How Much Will It Cost?
Submitting songs for TV, Film & Commercial Licensing is available for most musicians/songs upon approval. The percentage is an industry standard of a 50/50 split. Another words, if a movie company wants your song, you receive 50% and we receive 50%. The price they pay varies.
We would not own your “songwriter” share. You continue to collect your songwriter broadcast royalties directly from your P.R.O. (Performing Rights Organizations): ASCAP, BMI, SESAC, etc.
We would not own any publishing percentage of any of your other songs or music cues, and you would be completely free to write new songs and music cues for any other publishers. Our contract is on a “per-song” basis, and is not an “artist contract”, so you are completely free to do whatever you like with any of your other songs not listed on the contract.
So you wish to have your song considered for our library, what next? You will mail in your song (3245 Peachtree Parkway, Suite 179, Suwanee, GA 30024) or send an MP3 to firstname.lastname@example.org. Please send only one (1) email at a time. In the event that your e-mail is returned (over capacity), you will need to mail in your submission. No submissions will be returned. Along with your submission, you will need to include:
- Your name
- Your e-mail address
- Your stage name
- Your phone number
- Your addresses
- Your CAE/IPI number from your P.R.O. (ASCAP or BMI-see above)
- The tempo
- The type of vocal (male, female, solo, choir, etc.…)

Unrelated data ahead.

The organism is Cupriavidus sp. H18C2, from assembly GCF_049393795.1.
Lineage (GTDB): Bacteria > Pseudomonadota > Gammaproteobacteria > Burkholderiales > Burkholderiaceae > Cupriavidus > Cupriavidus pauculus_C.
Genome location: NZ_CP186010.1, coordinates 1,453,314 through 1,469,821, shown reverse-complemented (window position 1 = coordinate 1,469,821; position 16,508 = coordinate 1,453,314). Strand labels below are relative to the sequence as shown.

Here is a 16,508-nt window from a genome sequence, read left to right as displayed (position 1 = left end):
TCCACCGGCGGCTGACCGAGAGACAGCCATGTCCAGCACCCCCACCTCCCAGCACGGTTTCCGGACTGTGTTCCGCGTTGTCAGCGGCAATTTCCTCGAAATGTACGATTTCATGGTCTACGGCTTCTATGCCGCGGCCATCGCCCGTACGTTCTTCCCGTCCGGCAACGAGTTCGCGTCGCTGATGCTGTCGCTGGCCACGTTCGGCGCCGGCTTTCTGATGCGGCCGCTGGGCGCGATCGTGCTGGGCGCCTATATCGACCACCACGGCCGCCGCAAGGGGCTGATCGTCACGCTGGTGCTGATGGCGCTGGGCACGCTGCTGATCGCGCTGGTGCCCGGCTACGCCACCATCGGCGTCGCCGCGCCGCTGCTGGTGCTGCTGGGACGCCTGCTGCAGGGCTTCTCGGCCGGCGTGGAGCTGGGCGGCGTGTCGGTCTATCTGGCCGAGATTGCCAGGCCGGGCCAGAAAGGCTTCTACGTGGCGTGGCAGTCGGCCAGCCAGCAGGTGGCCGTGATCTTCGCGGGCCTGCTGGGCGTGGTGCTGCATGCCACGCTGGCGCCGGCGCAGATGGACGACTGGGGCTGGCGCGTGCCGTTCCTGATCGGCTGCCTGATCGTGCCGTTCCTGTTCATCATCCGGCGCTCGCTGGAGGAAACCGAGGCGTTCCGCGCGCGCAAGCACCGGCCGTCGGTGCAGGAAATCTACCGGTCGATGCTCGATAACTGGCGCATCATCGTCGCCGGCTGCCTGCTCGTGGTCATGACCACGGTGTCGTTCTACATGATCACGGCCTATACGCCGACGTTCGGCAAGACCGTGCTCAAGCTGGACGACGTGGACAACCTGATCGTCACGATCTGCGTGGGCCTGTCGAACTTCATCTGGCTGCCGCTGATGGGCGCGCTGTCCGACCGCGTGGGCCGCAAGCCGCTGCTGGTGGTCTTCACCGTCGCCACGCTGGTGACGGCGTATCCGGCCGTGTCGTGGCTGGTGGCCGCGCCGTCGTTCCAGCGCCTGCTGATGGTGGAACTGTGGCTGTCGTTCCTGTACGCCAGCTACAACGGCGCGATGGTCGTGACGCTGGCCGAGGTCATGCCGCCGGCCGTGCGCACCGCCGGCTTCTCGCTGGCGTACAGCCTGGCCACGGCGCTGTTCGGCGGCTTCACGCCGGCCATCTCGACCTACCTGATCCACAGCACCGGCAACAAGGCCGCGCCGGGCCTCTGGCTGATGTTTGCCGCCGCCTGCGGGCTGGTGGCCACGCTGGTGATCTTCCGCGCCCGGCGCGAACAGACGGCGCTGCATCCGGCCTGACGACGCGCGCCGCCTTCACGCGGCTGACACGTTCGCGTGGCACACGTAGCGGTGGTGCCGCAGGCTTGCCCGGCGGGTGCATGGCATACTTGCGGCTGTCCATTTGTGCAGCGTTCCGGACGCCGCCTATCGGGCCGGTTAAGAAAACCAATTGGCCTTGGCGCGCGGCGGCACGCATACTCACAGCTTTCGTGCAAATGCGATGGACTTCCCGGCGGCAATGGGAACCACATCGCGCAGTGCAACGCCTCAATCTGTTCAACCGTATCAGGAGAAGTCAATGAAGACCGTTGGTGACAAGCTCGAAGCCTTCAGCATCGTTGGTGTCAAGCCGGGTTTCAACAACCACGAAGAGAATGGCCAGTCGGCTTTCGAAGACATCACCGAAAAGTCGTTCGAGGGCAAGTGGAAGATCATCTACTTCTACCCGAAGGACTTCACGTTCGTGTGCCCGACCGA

- The style
- Artists the song sounds like
- Lyric themes
We will listen to your song and determine if it is right for the organizations we work with. If so, we will send you the contract. Again, this is not an “artist contract,” it’s a “per-song” contract.
We do not accept songs that contain samples from other artists. However, it is okay to include songs that have pre-recorded loops from programs such as Garageband. All copyright owners will have to agree to have your song licensed. So, if you have co-writers, they will need to agree to our terms in writing. If you have multiple publishing deals, you will not be able to submit your song. Did you buy your beat? You will have to have your producer agree in writing to our terms, as well. Another words, anyone involved in the song must grant permission to license the song.
If you have already registered your publishing rights with BMI (or other publisher), you will need to change the registration. Send a letter to your P.R.O. to change your publishing registration. Anyone currently listed to receive publishing percentages must also sign your letter in agreement to the changes. This can take a month or so. We will register your songs under another song title (same song, different title). This is called a “Re-Title” deal, and is non-exclusive as far as the underlying composition. We would only have “exclusive” right to the “Re-Title” song names listed on the contract and that we register with BMI and ASCAP. The Re-Titled song will be assigned a specific “Work Number” by BMI or ASCAP.
Will Your Song Get Licensed?
We submit your songs to a wide variety of Music Supervisors on a regular basis. We make every effort to license your songs since that’s how we make our money. But ultimately it is up to the Music Supervisor of a film, TV show, commercial or video game to make that determination. There is no guarantee that your song will get licensed.
How Do You Get Paid?
If your song is chosen, we will contact you by e-mail. Make sure you check your e-mail often and make sure email@example.com and firstname.lastname@example.org does not go to your spam.
Can I sell my song on iTunes still?
Yes, you can continue selling your own CDs and downloads on iTunes, etc., as long as you do not grant “exclusive” licensing rights to any online licensing agents or 3rd party licensing agents the specific song (or songs) listed on the contract you sign with us.
IF you have read the above and wish to proceed, please go to tenthousandhourssync.com or contact us.